Main Page | See live article | Alphabetical index


In mathematics, the cokernel of a homomorphism f: XY is the quotient of Y by the image of f. In a topological setting, one typically takes the closure of the image before passing to the quotient. For instance, if f: H1H2 is a bounded linear operator between Hilbert spaces, then coker(f) is the quotient of H2 by the closure of the range of f.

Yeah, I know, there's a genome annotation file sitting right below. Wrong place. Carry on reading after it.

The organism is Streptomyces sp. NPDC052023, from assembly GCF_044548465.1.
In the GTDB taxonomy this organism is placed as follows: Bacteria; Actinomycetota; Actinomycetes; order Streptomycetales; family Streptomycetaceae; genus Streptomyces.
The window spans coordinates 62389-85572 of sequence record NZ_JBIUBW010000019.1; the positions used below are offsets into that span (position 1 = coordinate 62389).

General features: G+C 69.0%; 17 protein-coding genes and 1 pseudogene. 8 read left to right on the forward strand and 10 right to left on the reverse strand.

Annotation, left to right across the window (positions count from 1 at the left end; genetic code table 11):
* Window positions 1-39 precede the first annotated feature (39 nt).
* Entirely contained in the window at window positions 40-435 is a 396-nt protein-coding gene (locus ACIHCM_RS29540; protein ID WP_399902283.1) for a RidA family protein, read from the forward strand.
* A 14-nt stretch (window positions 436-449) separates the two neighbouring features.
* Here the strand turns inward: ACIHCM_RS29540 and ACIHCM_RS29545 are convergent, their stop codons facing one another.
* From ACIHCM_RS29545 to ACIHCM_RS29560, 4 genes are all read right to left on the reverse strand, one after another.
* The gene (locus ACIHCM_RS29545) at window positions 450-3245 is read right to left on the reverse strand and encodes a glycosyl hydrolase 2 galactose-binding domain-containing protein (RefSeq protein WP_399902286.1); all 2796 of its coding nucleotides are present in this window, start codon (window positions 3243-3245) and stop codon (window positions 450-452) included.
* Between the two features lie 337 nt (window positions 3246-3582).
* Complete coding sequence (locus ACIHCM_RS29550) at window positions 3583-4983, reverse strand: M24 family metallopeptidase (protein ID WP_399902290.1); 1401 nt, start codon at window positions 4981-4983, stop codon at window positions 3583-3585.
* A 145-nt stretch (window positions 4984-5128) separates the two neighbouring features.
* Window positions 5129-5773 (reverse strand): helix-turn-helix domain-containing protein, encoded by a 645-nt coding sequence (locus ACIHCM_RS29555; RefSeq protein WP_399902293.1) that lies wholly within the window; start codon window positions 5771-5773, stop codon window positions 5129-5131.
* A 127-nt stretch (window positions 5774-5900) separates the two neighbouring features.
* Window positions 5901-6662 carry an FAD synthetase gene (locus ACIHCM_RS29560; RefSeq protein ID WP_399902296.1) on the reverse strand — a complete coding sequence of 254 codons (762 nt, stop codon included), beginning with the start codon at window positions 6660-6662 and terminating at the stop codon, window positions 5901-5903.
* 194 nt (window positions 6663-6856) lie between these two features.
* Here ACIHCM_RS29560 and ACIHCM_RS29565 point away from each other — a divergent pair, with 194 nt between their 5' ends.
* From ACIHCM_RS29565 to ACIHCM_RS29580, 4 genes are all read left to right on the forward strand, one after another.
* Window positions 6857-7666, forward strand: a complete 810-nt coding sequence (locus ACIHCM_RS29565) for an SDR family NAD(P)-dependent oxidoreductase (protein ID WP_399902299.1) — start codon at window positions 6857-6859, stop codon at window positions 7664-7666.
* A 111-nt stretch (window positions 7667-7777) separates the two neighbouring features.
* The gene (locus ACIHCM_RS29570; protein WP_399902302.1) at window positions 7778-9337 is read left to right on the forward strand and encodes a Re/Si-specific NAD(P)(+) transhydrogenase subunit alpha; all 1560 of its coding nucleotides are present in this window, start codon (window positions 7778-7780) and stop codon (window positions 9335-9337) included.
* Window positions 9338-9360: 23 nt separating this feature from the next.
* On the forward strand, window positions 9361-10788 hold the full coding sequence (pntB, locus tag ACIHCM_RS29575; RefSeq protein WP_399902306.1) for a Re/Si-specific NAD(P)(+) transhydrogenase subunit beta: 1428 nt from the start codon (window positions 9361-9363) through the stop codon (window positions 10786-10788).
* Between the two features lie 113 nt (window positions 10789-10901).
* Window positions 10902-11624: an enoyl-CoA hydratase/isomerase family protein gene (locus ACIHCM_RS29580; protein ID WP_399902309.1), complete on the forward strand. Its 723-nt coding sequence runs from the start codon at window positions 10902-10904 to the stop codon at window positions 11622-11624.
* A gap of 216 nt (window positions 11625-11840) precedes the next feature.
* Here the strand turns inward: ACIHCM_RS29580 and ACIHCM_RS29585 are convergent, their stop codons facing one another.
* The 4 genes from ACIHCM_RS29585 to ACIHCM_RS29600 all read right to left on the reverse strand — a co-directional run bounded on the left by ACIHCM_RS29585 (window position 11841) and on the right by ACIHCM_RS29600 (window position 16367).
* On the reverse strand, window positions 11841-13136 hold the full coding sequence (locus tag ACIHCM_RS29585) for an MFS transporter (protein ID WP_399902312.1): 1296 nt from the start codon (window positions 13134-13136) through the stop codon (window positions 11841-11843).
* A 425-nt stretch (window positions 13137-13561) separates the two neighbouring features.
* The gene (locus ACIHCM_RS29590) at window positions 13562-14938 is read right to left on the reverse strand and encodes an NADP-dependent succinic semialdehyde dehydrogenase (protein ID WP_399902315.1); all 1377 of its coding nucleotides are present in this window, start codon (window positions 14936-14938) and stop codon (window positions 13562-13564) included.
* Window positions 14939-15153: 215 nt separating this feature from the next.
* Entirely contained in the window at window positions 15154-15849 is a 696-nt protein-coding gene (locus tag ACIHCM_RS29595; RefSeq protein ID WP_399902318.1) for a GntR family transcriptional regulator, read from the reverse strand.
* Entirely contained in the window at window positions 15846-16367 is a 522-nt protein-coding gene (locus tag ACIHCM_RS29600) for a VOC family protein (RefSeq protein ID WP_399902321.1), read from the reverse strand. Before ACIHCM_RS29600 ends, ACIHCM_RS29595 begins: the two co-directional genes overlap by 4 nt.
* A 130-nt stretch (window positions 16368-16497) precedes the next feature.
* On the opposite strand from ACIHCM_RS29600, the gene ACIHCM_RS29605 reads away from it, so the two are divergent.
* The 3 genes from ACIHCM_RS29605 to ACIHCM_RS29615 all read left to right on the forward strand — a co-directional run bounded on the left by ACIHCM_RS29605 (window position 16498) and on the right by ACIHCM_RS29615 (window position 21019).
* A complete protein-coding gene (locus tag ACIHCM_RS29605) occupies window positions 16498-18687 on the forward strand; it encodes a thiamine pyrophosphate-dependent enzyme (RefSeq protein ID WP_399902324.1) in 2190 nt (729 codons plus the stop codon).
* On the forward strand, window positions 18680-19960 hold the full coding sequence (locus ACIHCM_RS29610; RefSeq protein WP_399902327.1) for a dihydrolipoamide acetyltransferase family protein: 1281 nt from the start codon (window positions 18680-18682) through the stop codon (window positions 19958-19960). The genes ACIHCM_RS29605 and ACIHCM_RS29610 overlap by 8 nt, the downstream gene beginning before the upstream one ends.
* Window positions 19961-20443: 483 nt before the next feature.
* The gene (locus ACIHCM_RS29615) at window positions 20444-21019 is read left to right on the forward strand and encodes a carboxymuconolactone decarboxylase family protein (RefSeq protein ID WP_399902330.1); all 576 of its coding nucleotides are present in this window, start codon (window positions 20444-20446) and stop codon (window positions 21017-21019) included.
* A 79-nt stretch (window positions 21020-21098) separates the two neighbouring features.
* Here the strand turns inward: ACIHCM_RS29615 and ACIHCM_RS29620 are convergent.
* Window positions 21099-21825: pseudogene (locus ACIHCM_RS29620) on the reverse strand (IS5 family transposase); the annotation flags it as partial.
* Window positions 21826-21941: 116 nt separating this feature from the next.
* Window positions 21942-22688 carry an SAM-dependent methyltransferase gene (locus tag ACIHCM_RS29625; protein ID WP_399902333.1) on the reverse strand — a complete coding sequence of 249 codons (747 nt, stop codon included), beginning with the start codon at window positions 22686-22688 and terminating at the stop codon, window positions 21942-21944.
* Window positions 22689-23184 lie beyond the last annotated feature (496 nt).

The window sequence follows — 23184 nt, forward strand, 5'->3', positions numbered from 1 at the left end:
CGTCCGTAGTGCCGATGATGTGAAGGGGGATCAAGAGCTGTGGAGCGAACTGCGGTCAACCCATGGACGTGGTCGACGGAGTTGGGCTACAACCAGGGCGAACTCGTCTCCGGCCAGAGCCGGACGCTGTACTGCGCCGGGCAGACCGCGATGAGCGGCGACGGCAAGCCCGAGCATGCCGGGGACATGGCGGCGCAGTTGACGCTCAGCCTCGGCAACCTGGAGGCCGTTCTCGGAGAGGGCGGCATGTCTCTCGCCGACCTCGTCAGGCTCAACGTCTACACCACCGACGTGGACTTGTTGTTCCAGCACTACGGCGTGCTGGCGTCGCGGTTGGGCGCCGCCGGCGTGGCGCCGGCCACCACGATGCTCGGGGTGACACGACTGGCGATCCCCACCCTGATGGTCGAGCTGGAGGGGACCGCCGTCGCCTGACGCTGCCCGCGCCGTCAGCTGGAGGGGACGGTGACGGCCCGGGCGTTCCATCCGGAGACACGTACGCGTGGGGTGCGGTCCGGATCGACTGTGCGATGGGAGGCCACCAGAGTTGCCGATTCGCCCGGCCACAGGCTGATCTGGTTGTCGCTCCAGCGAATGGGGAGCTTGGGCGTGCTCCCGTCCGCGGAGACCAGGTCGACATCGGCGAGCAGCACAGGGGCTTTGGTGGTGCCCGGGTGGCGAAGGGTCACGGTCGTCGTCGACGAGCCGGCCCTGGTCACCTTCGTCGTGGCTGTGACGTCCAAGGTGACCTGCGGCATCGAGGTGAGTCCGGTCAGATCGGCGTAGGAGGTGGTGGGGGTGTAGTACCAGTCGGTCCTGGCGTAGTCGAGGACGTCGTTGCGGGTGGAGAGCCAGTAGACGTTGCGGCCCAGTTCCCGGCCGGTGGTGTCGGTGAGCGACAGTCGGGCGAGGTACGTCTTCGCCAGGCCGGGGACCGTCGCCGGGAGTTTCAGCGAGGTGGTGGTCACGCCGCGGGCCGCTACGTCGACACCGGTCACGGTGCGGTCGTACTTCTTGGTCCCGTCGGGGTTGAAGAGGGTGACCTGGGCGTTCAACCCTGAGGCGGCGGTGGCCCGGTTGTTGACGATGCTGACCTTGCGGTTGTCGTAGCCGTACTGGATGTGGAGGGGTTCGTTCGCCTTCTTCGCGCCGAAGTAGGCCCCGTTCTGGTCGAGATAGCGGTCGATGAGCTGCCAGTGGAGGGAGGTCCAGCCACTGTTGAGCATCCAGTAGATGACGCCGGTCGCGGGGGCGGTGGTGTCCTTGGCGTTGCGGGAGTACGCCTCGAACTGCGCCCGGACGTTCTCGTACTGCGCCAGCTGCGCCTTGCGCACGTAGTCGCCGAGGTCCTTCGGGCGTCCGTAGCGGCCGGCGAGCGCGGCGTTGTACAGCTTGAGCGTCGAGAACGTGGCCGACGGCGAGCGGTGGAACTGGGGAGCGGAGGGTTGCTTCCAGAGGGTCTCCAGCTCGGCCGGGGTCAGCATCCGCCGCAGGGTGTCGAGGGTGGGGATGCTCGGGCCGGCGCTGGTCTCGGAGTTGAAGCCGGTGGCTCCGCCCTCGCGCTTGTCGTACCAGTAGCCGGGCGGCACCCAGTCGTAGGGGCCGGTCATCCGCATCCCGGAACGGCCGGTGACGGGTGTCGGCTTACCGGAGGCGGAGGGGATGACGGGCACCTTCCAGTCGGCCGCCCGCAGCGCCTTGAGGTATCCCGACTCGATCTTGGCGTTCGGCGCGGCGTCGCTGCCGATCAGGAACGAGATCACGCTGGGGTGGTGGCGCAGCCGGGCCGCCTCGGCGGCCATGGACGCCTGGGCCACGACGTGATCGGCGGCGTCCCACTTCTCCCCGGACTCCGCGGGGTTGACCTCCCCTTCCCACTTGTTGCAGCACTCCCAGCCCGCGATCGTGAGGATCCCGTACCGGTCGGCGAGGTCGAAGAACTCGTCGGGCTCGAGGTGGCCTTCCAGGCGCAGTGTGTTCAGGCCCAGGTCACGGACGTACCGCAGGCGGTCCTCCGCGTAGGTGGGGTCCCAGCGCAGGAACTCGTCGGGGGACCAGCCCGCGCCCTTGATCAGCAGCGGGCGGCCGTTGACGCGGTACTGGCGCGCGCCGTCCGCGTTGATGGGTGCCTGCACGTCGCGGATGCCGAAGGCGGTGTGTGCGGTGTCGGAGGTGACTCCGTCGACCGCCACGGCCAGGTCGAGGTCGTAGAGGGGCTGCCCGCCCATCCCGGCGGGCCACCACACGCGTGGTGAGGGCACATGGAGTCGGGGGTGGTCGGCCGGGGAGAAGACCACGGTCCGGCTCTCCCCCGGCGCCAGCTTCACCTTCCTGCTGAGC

In the general framework of a category with zero morphisms, the cokernel of f : XY (if it exists) is the morphism g: YZ such that the composition gf is the zero map from X to Z and g is universal for this property, i.e., any h: YW such that hf = 0 can be obtained by composing g with a unique map from Z to W.

This notion is dual to the kernels of category theory, hence the name.